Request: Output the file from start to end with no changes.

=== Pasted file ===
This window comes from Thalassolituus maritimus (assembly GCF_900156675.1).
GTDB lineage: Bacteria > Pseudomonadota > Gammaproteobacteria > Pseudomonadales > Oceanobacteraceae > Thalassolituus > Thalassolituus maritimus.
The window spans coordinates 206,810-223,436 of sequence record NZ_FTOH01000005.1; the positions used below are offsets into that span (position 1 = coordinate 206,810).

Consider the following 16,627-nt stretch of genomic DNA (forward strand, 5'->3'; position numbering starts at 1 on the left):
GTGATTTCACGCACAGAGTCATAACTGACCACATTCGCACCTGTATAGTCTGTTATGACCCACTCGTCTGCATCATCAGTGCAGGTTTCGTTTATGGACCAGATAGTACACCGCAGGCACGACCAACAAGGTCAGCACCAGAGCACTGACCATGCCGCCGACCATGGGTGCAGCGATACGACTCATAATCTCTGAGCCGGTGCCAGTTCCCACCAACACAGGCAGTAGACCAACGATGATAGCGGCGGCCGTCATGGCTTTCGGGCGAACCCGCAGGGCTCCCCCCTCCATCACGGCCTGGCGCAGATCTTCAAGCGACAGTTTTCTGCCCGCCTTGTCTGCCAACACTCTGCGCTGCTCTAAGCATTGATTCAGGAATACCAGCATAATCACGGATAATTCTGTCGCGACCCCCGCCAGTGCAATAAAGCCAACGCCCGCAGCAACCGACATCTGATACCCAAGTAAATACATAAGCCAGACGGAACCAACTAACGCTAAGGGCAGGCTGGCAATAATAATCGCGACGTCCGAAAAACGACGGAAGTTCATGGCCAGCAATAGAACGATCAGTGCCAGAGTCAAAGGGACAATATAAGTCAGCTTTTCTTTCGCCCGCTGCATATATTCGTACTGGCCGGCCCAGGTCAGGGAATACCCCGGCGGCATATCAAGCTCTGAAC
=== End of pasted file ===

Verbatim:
This window comes from Thalassolituus maritimus (assembly GCF_900156675.1).
GTDB lineage: Bacteria > Pseudomonadota > Gammaproteobacteria > Pseudomonadales > Oceanobacteraceae > Thalassolituus > Thalassolituus maritimus.
The window spans coordinates 206,810-223,436 of sequence record NZ_FTOH01000005.1; the positions used below are offsets into that span (position 1 = coordinate 206,810).

Consider the following 16,627-nt stretch of genomic DNA (forward strand, 5'->3'; position numbering starts at 1 on the left):
GTGATTTCACGCACAGAGTCATAACTGACCACATTCGCACCTGTATAGTCTGTTATGACCCACTCGTCTGCATCATCAGTGCAGGTTTCGTTTATGGACCAGATAGTACACCGCAGGCACGACCAACAAGGTCAGCACCAGAGCACTGACCATGCCGCCGACCATGGGTGCAGCGATACGACTCATAATCTCTGAGCCGGTGCCAGTTCCCACCAACACAGGCAGTAGACCAACGATGATAGCGGCGGCCGTCATGGCTTTCGGGCGAACCCGCAGGGCTCCCCCCTCCATCACGGCCTGGCGCAGATCTTCAAGCGACAGTTTTCTGCCCGCCTTGTCTGCCAACACTCTGCGCTGCTCTAAGCATTGATTCAGGAATACCAGCATAATCACGGATAATTCTGTCGCGACCCCCGCCAGTGCAATAAAGCCAACGCCCGCAGCAACCGACATCTGATACCCAAGTAAATACATAAGCCAGACGGAACCAACTAACGCTAAGGGCAGGCTGGCAATAATAATCGCGACGTCCGAAAAACGACGGAAGTTCATGGCCAGCAATAGAACGATCAGTGCCAGAGTCAAAGGGACAATATAAGTCAGCTTTTCTTTCGCCCGCTGCATATATTCGTACTGGCCGGCCCAGGTCAGGGAATACCCCGGCGGCATATCAAGCTCTGAAC